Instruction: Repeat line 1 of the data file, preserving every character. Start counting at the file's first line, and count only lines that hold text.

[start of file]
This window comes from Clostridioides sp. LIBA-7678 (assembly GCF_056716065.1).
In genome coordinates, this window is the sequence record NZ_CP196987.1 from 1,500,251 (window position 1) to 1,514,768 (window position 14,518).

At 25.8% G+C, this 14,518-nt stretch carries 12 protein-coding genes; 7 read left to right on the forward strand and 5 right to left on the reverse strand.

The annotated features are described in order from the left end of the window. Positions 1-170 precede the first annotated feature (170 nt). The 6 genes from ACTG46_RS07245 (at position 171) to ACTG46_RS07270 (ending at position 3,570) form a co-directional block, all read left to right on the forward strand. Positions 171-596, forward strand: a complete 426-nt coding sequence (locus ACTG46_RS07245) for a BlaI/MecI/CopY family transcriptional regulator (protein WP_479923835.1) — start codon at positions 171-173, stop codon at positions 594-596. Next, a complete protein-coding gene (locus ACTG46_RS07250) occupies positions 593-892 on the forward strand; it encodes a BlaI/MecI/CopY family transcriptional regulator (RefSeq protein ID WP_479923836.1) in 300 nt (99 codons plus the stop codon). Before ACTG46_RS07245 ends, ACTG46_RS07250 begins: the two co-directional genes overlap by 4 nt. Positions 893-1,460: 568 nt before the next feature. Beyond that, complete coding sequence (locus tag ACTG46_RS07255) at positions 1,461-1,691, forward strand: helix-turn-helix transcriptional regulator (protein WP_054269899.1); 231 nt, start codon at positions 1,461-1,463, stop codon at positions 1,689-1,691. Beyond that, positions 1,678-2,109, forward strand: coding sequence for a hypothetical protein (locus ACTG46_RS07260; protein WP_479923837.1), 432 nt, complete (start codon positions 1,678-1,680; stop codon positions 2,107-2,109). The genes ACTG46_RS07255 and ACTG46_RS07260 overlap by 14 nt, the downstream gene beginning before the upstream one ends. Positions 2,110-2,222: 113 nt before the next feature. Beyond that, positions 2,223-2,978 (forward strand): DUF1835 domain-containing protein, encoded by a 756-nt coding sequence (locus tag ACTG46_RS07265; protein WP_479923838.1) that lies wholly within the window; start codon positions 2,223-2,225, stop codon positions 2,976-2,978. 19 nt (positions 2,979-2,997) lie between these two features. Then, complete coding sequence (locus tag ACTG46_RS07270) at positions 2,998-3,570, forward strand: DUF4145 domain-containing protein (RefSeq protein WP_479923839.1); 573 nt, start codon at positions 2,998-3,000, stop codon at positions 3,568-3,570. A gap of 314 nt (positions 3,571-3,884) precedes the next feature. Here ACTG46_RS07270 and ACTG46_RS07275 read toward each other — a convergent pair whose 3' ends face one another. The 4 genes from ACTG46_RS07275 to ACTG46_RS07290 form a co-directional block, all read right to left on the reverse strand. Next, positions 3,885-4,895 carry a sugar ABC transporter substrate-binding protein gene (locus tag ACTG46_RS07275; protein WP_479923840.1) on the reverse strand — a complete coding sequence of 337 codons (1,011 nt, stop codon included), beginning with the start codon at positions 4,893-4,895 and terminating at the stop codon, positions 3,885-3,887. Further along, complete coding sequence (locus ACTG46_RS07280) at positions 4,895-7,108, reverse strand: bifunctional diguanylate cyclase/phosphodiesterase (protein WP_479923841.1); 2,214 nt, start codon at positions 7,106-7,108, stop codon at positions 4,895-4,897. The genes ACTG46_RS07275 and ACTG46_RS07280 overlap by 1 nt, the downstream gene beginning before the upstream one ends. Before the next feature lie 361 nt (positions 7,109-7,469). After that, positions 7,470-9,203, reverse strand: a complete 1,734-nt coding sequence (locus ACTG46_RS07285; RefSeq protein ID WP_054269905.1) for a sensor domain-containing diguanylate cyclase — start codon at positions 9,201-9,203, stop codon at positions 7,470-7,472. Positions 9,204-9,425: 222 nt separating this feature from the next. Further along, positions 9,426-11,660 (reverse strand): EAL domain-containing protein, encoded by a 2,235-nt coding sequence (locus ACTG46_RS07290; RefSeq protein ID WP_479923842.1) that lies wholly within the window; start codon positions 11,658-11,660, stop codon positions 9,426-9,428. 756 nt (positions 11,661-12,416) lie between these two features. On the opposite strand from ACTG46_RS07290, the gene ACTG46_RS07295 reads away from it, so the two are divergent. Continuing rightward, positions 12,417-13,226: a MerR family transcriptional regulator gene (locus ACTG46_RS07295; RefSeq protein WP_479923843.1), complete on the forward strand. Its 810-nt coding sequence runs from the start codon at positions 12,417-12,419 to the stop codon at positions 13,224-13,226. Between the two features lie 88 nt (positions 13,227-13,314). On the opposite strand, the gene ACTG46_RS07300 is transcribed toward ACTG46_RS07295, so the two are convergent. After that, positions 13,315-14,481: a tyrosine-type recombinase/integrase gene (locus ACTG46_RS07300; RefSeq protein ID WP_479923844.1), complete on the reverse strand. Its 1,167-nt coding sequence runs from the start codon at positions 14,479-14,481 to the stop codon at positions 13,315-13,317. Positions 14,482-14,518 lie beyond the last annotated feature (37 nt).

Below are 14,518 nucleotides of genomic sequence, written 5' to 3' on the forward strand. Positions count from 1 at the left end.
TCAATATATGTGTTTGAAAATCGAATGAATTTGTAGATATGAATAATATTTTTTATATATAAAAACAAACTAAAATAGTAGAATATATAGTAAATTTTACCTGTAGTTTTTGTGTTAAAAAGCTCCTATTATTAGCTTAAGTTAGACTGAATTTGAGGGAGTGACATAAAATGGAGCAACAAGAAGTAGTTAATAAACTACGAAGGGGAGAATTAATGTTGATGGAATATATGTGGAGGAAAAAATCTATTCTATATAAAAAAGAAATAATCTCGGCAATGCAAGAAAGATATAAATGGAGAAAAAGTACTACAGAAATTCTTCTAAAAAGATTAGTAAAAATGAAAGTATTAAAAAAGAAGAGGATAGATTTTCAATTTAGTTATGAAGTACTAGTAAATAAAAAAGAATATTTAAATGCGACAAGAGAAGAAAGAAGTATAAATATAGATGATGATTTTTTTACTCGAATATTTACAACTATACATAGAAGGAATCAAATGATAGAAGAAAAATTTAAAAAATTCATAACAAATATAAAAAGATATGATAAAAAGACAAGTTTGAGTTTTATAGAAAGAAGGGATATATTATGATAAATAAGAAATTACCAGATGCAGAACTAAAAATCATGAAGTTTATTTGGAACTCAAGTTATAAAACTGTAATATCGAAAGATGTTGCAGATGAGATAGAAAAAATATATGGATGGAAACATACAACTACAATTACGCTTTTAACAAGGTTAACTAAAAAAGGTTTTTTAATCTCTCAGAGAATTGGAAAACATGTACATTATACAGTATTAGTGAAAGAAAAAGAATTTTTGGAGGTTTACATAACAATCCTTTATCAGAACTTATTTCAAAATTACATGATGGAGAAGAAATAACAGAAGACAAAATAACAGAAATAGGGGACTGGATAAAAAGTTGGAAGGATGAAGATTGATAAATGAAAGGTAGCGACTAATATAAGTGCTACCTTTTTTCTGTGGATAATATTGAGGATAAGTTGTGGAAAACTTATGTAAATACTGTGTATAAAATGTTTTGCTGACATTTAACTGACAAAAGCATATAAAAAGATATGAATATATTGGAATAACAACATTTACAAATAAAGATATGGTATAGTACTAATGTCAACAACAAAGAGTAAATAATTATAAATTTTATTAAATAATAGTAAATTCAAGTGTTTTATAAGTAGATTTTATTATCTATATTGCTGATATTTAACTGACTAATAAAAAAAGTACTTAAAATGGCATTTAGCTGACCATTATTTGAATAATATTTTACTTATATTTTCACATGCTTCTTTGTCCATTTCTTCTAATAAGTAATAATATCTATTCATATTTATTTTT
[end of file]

This window comes from Clostridioides sp. LIBA-7678 (assembly GCF_056716065.1).